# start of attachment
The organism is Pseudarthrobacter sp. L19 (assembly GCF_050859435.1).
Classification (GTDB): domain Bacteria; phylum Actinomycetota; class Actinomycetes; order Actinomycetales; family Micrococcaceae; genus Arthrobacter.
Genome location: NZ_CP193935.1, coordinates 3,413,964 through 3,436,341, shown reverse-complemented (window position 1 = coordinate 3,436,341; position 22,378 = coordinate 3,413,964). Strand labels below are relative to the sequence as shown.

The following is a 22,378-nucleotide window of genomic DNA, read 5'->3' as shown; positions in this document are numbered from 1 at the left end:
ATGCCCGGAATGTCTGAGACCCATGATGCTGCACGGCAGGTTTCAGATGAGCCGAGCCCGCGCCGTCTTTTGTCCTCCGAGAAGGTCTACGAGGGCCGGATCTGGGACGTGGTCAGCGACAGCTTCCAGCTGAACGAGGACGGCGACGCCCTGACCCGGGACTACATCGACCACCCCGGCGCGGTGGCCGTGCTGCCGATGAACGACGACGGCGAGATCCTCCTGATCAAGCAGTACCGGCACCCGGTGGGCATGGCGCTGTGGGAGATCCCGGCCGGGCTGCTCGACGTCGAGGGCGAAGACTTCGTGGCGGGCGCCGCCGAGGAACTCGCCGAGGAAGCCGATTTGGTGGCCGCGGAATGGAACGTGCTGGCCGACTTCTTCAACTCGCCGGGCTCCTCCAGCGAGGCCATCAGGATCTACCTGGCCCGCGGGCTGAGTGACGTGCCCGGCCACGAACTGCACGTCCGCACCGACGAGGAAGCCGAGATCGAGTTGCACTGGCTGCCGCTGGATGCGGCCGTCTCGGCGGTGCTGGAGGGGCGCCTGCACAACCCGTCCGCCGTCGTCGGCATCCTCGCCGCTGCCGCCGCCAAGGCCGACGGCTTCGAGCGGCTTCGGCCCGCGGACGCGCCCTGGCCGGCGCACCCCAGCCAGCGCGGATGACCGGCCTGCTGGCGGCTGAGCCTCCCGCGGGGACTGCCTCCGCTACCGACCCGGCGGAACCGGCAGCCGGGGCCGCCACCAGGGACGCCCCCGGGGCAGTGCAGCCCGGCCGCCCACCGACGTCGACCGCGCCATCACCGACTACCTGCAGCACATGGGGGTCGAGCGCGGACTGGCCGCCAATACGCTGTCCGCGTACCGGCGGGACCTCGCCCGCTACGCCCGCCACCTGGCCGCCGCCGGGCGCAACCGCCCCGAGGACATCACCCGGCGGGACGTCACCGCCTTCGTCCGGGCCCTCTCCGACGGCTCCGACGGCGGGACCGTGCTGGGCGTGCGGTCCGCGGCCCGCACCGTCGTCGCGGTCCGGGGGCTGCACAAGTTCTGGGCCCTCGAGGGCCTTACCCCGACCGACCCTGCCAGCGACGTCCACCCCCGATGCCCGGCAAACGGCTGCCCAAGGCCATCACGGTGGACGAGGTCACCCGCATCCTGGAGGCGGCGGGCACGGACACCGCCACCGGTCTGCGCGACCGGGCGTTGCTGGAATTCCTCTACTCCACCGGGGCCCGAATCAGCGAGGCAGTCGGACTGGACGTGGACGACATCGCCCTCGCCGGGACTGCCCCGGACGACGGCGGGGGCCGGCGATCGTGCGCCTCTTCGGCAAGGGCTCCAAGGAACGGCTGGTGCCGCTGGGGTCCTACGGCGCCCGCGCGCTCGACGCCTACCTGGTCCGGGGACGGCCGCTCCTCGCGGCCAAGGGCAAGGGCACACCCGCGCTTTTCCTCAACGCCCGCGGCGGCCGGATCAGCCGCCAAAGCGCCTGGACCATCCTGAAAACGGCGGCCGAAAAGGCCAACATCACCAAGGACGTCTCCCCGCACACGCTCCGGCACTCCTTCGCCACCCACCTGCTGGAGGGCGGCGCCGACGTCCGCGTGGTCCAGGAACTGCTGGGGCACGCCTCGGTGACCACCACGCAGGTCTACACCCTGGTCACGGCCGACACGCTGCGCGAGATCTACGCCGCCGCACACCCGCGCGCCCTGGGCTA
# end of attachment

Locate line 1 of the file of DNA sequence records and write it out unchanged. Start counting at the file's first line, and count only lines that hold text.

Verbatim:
The organism is Pseudarthrobacter sp. L19 (assembly GCF_050859435.1).